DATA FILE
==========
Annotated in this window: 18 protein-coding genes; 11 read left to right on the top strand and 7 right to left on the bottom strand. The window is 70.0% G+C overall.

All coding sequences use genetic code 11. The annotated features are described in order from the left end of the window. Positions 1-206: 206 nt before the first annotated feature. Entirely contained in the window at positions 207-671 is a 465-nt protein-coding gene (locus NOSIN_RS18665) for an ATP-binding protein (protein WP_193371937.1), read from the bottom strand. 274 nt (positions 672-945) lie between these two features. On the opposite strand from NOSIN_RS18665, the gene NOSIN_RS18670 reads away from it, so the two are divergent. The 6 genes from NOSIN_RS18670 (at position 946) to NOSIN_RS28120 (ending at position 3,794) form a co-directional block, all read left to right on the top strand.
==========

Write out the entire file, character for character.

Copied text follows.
Annotated in this window: 18 protein-coding genes; 11 read left to right on the top strand and 7 right to left on the bottom strand. The window is 70.0% G+C overall.

All coding sequences use genetic code 11. The annotated features are described in order from the left end of the window. Positions 1-206: 206 nt before the first annotated feature. Entirely contained in the window at positions 207-671 is a 465-nt protein-coding gene (locus NOSIN_RS18665) for an ATP-binding protein (protein WP_193371937.1), read from the bottom strand. 274 nt (positions 672-945) lie between these two features. On the opposite strand from NOSIN_RS18665, the gene NOSIN_RS18670 reads away from it, so the two are divergent. The 6 genes from NOSIN_RS18670 (at position 946) to NOSIN_RS28120 (ending at position 3,794) form a co-directional block, all read left to right on the top strand.